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Marysville's Thomas, Hubbert named Eagle Scouts

Michael Thomas, left, holds his framed Eagle Scout certificate, while Jake Hubbert holds one of the two American flags that both boys had received, upon being named Eagle Scouts, courtesy of U.S. Rep. Rick Larsen
Michael Thomas, left, holds his framed Eagle Scout certificate, while Jake Hubbert holds one of the two American flags that both boys had received, upon being named Eagle Scouts, courtesy of U.S. Rep. Rick Larsen's office.
— image credit: Kirk Boxleitner

MARYSVILLE — Although they're still in their teen years themselves, Michael Thomas and Jake Hubbert were both recognized for their service on behalf of other youth by being awarded the highest rank attainable in the Boy Scouts of America.

Hubbert joined the Boy Scouts at the age of 11, while Thomas joined at the age of 12, but now, the two 15-year-olds are already Eagle Scouts, after having completed their service projects.

Cathe Reid, Thomas' mother, believes that each boy has grown into a young man in his own way, and that their service projects reflected their divergent paths, with Hubbert taking a more construction-oriented approach to community improvement, while Thomas focused more on interpersonal relationships.

Hubbert coordinated the replacement of a collapsed log bridge at the Deering Wildflower Acres Park, while Thomas created a set of games for Marysville preschoolers and Early Childhood Education and Assistance Program students. In both cases, the Scouts were tasked with submitting proposals for their projects before they'd even begun, complete with estimated start and finish dates, hours required to complete their projects and costs that they expected to incur.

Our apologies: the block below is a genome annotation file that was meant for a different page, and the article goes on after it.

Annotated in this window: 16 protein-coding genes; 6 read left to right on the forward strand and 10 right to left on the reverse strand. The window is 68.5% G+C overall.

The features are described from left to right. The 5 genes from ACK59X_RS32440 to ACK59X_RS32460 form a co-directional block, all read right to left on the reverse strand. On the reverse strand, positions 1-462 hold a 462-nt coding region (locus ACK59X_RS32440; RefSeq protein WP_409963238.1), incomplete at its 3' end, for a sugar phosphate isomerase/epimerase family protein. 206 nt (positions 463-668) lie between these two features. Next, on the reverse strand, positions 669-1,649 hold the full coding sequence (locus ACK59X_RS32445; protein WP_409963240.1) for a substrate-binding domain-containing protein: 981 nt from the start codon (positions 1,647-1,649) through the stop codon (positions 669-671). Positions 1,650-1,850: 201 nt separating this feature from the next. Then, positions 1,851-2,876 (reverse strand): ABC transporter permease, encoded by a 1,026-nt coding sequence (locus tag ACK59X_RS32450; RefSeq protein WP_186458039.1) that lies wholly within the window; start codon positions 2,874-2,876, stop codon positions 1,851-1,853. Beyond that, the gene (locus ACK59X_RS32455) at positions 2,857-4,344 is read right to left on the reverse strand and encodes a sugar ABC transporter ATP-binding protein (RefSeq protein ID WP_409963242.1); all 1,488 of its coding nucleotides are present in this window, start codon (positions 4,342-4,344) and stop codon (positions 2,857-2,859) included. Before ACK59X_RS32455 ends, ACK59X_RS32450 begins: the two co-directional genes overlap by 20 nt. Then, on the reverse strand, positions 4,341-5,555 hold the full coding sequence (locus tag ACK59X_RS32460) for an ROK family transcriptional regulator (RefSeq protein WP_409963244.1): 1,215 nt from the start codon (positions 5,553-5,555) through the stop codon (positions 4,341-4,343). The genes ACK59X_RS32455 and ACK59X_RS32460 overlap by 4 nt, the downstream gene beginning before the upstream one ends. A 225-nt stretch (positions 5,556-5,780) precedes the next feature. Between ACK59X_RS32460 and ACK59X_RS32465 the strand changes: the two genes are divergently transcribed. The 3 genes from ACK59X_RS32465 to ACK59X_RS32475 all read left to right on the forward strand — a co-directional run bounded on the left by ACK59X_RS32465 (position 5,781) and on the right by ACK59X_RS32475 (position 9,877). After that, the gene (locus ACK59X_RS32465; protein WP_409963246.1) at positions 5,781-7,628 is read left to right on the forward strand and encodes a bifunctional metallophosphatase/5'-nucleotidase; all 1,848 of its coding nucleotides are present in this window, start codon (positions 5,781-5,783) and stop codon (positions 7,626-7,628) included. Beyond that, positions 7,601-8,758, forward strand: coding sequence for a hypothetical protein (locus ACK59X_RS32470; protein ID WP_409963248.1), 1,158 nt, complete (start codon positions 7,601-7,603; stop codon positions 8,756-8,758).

"I met with [city of Marysville] Parks and Recreation Manager Mike Robinson for my project, and recruited businesses to sponsor it," Hubbert said. "We received donations to build it and were able to complete it within 75 hours."

"When Michael delivered his games to the kids at Sunshine Preschool, the ladies there started crying," Reid said. "He did find out that little boys don't like to color as much as they like to cut things out and build them, though."

Reid has seen her own son come out of his shell from the quiet and reserved boy he used to be, and she praised both him and Hubbert for maturing a great deal within a relatively short span of time in the Boy Scouts.

"The leaders really push the boys to make a difference," Reid said. "It keeps them involved and motivated."

Thomas and Hubbert may have joined the Scouts for different reasons, but both agreed that achieving their Eagle rank was far from the end of their time as Scouts. Thomas has enjoyed developing his outdoor survival skills, while Hubbert finds the organization and "American way" of Scouting itself to be appealing, and they were equally thrilled to receive American flags that had flown over Washington, D.C., courtesy of U.S. Rep. Rick Larsen's office.

"It's a great experience," Hubbert said. "It's nationally recognized as very positive."

"It's helped me become more social and make more friends," Thomas said. "I can communicate more easily now."

"And their journey's not over yet," Reid said.

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